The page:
All posts tagged: kyoto

A day in Kyoto

I’ve visited Kyoto numerous times before shooting cherry blossom, festivals, and the fall colors. On this trip I thought I’d spend a day shooting some portraits of Yuki in a kimono at various locations in the city. This will allow me to provide clients with some new model released Kyoto images. We started at Ryōan-ji the Zen temple known for its beautiful rock garden. There were hordes of visitors at Kinkaku-ji “The Golden Pavillion” but we found a quiet spot for tea. Ginkaku-ji “The Silver Pavillion” was similarly busy, but I only needed a break in the crowds for 1/125 of a second. We then strolled along the Philosopher’s Path. Quick pose under the umbrella at Chion-in temple, then through Maruyama Park to Kiyomzu-dera. I wasn’t the only person taking pics, and Yuki wasn’t the only person in a kimono or yukata in Kyoto.  A boom in international visitors plus cherry blossom in full bloom meant that the city was not particularly tranquil. I did however get the pics I wanted and I can always find …

The Best of Kyoto

For more than a thousand years, Kyoto was the imperial capital of Japan. Tokyo may now be the center of business and government, but Kyoto remains as Japan’s spiritual and historic heart. Kyoto is a busy vibrant city with a population of over 1.4 million people. Like any other Japanese metropolis it has an eclectic mix of old and new, with ancient shrines dwarfed by skyscrapers and department stores. Kyoto, however, has managed to retain far more of its past than other, more modernized, Japanese cities. It was spared the ravages of aerial bombardment during World War II, and has survived-relatively unscathed-the tsunami of concrete and architectural monstrosities that followed the war. Hidden amongst the contemporary buildings are secret gardens, shrines and temples. Along the narrow alleyways of Gion, visitors can sip jasmine tea and wait for a fleeting look at Asia’s most iconic figure, the geisha. It would be impossible to see all that Kyoto has to offer in a single year, let alone a few days. There is not just one temple, but hundreds …

Arashiyama Monkey Park Iwatayama , Arashiyama , Kyoto

If you can’t make it all the way to the snow monkeys at Jigokudani in Nagano prefecture, you can have a similar experience at the monkey park in Arashiyama, Kyoto. As with Jigokuani, the monkeys here are wild and come to the park for the food supplied by the wardens. Monkeys that don’t want to be sociable can live out in the forest, but those who don’t mind a bit of human interaction will get a regular supply of grains. The most remarkable thing was that when you see the monkeys pressed up again the wire of a cage it is the humans on the inside. If you go into the rest area hut, you can buy nuts or seeds to feed the macaques. The monkeys then put their hands through gaps in the wire, and you give them the treats. Adults and kids, both monkey and human, were having great fun. I got a few good shots although it’s tough to beat the images of monkeys in the hot springs. Some of the monkeys …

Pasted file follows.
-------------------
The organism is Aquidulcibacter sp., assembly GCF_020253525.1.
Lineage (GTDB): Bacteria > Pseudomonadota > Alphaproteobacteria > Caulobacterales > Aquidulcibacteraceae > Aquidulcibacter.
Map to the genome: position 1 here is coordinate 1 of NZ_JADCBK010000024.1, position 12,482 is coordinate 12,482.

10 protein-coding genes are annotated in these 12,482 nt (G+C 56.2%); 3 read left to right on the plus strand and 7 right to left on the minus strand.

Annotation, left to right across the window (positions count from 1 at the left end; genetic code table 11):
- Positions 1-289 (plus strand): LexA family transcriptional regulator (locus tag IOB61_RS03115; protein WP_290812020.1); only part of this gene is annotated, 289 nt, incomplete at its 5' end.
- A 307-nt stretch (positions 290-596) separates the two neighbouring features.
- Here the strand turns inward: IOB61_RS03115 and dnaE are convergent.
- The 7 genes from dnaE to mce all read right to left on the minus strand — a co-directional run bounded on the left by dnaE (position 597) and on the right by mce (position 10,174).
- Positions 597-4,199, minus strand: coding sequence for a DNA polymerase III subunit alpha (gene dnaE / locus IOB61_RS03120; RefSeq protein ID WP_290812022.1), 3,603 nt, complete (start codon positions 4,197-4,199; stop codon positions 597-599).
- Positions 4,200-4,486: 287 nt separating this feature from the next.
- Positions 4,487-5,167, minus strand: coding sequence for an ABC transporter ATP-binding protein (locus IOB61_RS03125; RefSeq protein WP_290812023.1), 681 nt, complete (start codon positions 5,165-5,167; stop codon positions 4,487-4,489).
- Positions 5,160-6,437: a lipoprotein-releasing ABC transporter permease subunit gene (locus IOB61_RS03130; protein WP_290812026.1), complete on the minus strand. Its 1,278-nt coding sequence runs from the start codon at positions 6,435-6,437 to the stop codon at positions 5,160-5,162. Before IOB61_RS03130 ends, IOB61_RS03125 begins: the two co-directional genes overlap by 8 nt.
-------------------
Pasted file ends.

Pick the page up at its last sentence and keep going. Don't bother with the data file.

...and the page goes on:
Visiting Fushimi Inari Taisha

I’ve been to Fushimi Inari Taisha in south east Kyoto several times. I took one of my most popular images there, a simple geometric photograph of the orange torii gates winding up the mountain. On my recent trip I wanted to get some new images, this time showing a Japanese person visiting the shrine. Of course I could just photograph tourists milling around, but I decided to be a little more proactive. I met up with model Mari and photographer Keith at Kyoto Station, and we took the local train to Fushimi Inari. It was fortunate I wasn’t even attempting a shot similar to the one I’d taken before because the shrine was packed with people. Luckily we could find gaps in the crowds to get some decent images. The image stabilization function on the new 90mm lens added an extra bit of stability which was useful, and the wide aperture gave a nice limited depth of field in the portraits. Fushimi Inari shrine is dedicated to a fox god so there are numerous fox statues, …

Eriha the Maiko

Eriha is a 17 year old maiko in the Gion district of Kyoto. Only her lower lip is painted red which shows this is in her first year in the profession. I was told that it normally takes three years as a maiko, before the girl become a geiko (geisha). As a young maiko her pinkish kimono and her hair ornaments were  youthful and cute, but these will  change to more formal designs as she gets older. I had always presumed that “real” maiko and geisha didn’t use wigs, and that these were for the “tourist” maiko and geisha. It turns out I was half right. Maiko always use their own hair to create the ornate hairstyles. This means they still have to use special wooden pillows when they sleep. Most geisha, once they have graduated from maiko status, use wigs, and presumably are able to get a much better night’s sleep.